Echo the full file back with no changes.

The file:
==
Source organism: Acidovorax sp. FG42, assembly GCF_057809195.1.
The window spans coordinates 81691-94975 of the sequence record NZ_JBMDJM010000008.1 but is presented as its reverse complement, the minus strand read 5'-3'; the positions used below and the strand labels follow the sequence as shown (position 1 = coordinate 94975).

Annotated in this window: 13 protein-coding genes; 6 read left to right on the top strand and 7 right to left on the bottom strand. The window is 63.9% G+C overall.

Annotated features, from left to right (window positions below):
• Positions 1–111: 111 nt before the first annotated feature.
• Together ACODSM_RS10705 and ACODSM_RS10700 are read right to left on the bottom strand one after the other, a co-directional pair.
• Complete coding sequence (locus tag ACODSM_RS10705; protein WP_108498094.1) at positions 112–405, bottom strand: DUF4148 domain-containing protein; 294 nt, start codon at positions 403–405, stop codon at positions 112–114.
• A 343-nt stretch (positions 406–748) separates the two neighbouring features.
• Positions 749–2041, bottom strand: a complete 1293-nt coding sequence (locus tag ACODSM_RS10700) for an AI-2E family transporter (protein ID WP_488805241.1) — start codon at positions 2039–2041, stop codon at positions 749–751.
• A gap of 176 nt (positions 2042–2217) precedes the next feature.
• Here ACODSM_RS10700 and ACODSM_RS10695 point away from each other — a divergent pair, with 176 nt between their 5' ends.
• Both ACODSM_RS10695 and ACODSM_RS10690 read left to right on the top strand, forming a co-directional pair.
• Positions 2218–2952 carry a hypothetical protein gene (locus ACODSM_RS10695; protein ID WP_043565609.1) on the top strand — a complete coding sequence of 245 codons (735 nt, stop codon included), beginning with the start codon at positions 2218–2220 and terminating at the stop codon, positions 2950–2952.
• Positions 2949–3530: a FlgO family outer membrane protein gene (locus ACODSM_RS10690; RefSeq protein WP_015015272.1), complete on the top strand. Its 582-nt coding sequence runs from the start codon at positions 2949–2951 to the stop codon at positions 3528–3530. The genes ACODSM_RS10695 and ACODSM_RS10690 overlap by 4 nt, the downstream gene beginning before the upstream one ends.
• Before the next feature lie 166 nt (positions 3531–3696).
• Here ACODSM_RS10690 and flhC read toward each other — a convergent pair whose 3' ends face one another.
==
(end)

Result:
Source organism: Acidovorax sp. FG42, assembly GCF_057809195.1.
The window spans coordinates 81691-94975 of the sequence record NZ_JBMDJM010000008.1 but is presented as its reverse complement, the minus strand read 5'-3'; the positions used below and the strand labels follow the sequence as shown (position 1 = coordinate 94975).

Annotated in this window: 13 protein-coding genes; 6 read left to right on the top strand and 7 right to left on the bottom strand. The window is 63.9% G+C overall.

Annotated features, from left to right (window positions below):
• Positions 1–111: 111 nt before the first annotated feature.
• Together ACODSM_RS10705 and ACODSM_RS10700 are read right to left on the bottom strand one after the other, a co-directional pair.
• Complete coding sequence (locus tag ACODSM_RS10705; protein WP_108498094.1) at positions 112–405, bottom strand: DUF4148 domain-containing protein; 294 nt, start codon at positions 403–405, stop codon at positions 112–114.
• A 343-nt stretch (positions 406–748) separates the two neighbouring features.
• Positions 749–2041, bottom strand: a complete 1293-nt coding sequence (locus tag ACODSM_RS10700) for an AI-2E family transporter (protein ID WP_488805241.1) — start codon at positions 2039–2041, stop codon at positions 749–751.
• A gap of 176 nt (positions 2042–2217) precedes the next feature.
• Here ACODSM_RS10700 and ACODSM_RS10695 point away from each other — a divergent pair, with 176 nt between their 5' ends.
• Both ACODSM_RS10695 and ACODSM_RS10690 read left to right on the top strand, forming a co-directional pair.
• Positions 2218–2952 carry a hypothetical protein gene (locus ACODSM_RS10695; protein ID WP_043565609.1) on the top strand — a complete coding sequence of 245 codons (735 nt, stop codon included), beginning with the start codon at positions 2218–2220 and terminating at the stop codon, positions 2950–2952.
• Positions 2949–3530: a FlgO family outer membrane protein gene (locus ACODSM_RS10690; RefSeq protein WP_015015272.1), complete on the top strand. Its 582-nt coding sequence runs from the start codon at positions 2949–2951 to the stop codon at positions 3528–3530. The genes ACODSM_RS10695 and ACODSM_RS10690 overlap by 4 nt, the downstream gene beginning before the upstream one ends.
• Before the next feature lie 166 nt (positions 3531–3696).
• Here ACODSM_RS10690 and flhC read toward each other — a convergent pair whose 3' ends face one another.